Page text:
Family, we love them, we hate them, we grow with them, and sometimes we don’t. The genetic test are back – the news is “good” news – I don’t have BRCA which would mean my lifetime risk of cancers would be extremely high. Bad news, we can’t deny this is genetic – my mother, my grandmother, and now me – all the same type of cancer. My lifetime chance is still fairly high to get cancer in the other breast – so now ... CHOICES.
I will be honest - I have spent more time staring at my breasts in the mirror than I ever have before in my life the last few weeks. I like my breasts, they are part of me, and they are pretty nice. Making the choice to remove them because I might have to go through this again? Well, that’s no easy mental exercise.
I make decisions for a living – so I am doing my best to gather the information I need to make my decisions – following my standard process - I am being present, deliberate, intentional about each step of this strange journey. No one can really help you understand how making huge life altering decisions at speed makes you feel – but the best way to describe it is a combination of numb, overwhelmed, horrified, and sometimes you just feel overcome with a whole lotta “fuck it”. There is so much information out there – your care team will tell you to “not overthink it” but until you have to make a choice to keep or remove your breasts – or walked a day inside of my insane head - you really shouldn’t tell me this.
This week as I listened to my surgeon describe my breasts as saggy – then share that with some reconstruction options I would have to go bigger (from my already DD breasts?!) – I almost broke out laughing out loud as I pictured myself coming back to work after my cancer treatment with huge Dolly Parton breasts – my co-workers all being quite confused as to how my cancer treatment - where I disappeared during one of the more crazy times in operational history at our company – somehow resulted in huge knockers. Sometimes we gotta laugh so we don’t cry… I paused and asked her “Wait… so how big are we talking?” – she has yet to answer this question. LOL
Vanity – it is part of this process because it ties directly to long term mental health. As I talk to my girlfriend’s about this experience it’s interesting to hear people’s thoughts – of course some are in the camp of – use cancer to get perkier boobies! – and on the other side we have the more risk adverse who want me to focus only on health. My friends who have had children are extremely perplexed by my surgeon’s description of my breasts as “saggy” – to them it makes no sense – as they text to say… wait what? YOUR boobs are considered saggy? I am sure they text me this while looking at their own breasts which have been used to nourish their little humans and are tired and worn out like the superheroes they are – unlike mine who have been living the good life all these years… sure gravity at 38 is very different than 28… but come on – comparatively? I think mine are doing pretty well! So, as I look at them… I do often think, why do I have to ruin such a good thing… but you know… health, meets vanity, meets risk… which brings us back to CHOICES.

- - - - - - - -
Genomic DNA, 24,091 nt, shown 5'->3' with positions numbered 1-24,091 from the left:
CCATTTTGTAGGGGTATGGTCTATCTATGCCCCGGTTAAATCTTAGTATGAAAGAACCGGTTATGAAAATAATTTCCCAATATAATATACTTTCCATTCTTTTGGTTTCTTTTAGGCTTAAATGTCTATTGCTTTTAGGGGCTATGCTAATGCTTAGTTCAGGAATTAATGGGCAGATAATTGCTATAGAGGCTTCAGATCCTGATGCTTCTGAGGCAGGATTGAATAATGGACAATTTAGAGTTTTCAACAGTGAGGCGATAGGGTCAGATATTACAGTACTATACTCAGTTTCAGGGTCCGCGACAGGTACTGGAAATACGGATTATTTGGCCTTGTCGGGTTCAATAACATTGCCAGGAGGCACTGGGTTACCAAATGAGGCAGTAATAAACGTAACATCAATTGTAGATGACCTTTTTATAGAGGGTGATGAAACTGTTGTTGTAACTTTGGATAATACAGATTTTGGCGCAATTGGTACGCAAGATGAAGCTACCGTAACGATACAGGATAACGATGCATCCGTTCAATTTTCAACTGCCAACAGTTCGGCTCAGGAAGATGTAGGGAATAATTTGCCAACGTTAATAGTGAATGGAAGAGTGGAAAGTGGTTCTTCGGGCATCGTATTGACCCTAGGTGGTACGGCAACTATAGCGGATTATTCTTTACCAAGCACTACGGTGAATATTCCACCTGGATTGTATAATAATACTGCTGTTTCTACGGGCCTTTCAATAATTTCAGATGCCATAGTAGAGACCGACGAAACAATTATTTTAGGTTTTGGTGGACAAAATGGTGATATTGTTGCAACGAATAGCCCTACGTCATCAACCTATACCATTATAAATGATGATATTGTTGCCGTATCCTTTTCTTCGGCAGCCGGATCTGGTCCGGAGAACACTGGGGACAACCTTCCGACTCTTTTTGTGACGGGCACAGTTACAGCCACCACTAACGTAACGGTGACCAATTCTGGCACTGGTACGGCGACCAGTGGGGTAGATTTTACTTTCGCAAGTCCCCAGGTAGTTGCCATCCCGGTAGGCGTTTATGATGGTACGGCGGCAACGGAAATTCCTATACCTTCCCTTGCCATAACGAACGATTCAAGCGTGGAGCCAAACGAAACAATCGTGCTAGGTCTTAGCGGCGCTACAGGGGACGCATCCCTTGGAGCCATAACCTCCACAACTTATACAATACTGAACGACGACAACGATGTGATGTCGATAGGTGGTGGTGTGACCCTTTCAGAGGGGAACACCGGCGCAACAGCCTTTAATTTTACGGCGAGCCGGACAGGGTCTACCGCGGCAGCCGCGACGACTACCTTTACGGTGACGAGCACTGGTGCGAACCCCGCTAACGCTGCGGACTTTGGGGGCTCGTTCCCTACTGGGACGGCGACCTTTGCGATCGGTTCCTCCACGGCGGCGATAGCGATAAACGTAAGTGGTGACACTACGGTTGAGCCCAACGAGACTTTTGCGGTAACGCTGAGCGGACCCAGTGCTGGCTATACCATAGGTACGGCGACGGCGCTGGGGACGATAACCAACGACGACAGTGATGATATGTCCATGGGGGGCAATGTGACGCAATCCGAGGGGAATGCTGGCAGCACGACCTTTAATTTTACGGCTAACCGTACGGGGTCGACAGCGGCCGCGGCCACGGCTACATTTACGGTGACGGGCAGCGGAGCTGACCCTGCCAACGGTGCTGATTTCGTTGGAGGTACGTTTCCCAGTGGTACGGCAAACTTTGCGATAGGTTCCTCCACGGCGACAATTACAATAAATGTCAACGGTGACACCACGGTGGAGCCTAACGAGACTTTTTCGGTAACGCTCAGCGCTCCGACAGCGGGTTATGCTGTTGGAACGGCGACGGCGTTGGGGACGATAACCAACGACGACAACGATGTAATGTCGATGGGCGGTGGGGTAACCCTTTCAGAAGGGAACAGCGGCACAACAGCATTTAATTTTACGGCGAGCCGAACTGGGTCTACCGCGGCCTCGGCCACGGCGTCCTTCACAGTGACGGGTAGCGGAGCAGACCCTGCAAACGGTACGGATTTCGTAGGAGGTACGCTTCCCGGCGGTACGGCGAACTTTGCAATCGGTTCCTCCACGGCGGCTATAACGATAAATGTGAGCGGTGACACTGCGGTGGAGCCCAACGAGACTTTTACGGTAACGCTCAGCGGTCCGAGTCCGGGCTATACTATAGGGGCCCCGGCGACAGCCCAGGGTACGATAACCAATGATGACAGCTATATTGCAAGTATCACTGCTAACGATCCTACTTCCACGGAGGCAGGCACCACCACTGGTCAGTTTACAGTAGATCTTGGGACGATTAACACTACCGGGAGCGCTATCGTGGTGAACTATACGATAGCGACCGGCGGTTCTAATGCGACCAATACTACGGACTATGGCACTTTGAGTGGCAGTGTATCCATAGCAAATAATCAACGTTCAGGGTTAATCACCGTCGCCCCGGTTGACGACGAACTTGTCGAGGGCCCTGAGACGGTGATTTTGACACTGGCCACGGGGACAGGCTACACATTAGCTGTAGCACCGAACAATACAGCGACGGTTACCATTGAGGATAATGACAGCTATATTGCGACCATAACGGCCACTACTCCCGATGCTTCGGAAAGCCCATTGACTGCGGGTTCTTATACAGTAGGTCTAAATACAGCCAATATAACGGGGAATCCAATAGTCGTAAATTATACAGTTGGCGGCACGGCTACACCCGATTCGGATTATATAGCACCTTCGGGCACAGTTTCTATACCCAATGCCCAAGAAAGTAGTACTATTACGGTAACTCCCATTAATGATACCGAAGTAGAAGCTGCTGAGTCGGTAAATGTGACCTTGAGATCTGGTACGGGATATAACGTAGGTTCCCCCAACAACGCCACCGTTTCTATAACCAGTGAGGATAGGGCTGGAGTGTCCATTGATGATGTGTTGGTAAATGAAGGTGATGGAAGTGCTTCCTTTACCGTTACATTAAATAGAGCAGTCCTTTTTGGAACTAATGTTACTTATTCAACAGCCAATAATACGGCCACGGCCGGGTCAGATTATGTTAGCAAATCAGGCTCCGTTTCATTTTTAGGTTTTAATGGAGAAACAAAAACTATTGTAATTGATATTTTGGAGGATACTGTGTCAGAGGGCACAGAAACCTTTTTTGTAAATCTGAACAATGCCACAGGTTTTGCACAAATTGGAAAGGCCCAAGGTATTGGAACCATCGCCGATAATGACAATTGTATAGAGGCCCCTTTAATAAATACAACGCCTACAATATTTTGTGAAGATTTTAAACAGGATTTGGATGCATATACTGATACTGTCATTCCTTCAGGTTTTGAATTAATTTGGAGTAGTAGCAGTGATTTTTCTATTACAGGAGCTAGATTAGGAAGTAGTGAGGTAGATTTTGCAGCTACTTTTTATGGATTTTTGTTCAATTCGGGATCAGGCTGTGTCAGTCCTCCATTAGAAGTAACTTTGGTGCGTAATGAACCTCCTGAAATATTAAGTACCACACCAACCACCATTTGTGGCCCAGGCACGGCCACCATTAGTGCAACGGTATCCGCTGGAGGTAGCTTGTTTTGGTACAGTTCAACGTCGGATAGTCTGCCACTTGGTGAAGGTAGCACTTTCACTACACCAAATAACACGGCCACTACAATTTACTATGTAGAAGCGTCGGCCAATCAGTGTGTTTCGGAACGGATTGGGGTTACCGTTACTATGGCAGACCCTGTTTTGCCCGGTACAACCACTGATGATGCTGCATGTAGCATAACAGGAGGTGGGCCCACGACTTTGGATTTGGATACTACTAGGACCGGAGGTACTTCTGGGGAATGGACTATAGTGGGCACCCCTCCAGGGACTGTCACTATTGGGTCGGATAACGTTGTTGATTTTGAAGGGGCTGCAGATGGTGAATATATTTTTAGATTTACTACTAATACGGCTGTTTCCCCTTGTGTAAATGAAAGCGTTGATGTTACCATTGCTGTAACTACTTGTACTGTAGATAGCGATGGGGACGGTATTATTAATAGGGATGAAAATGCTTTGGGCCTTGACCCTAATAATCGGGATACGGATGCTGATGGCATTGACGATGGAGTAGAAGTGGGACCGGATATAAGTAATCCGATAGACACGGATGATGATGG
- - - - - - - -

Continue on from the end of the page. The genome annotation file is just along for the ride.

This is a numbers game – a messed up version of Russian roulette - and sometimes I feel like I need a statistician as part of my care team. I mean, maybe I do have one since my genetics counselor is basically a statistician – but still – sometimes my ears feel crossed as I listen to all the information that contributes to my choices.
Life circumstances also play a role in all of this. I am 38, single, childless, slightly vain, and insecure… so the idea of making decisions that could impact my dating, sex life, and fertility come with some added layers of complexity.
On the flip side – we have my mother – who was ready to cut off her breasts at my age when her mother was diagnosed with cancer… who eventually had a double mastectomy after her diagnosis at 55, skipped reconstruction, and has bravely danced topless at her dance retreats with her girlfriends in the desert. She is a badass free spirit and some days I wish I had a little more of her in me, confidence to not worry about societies expectations of my female body and how it should look… she understands I am different but is worried about the reconstruction options – concerned about multiple surgeries, - lifetime replacement requirements – side effects – nerve impacts... and while I am equally worried – each of these things all go into my massively growing decision tree... whose branches each day seems to reach further and further with if this, then this scenarios….
Don’t over think it they say… trust your gut they say…. HA!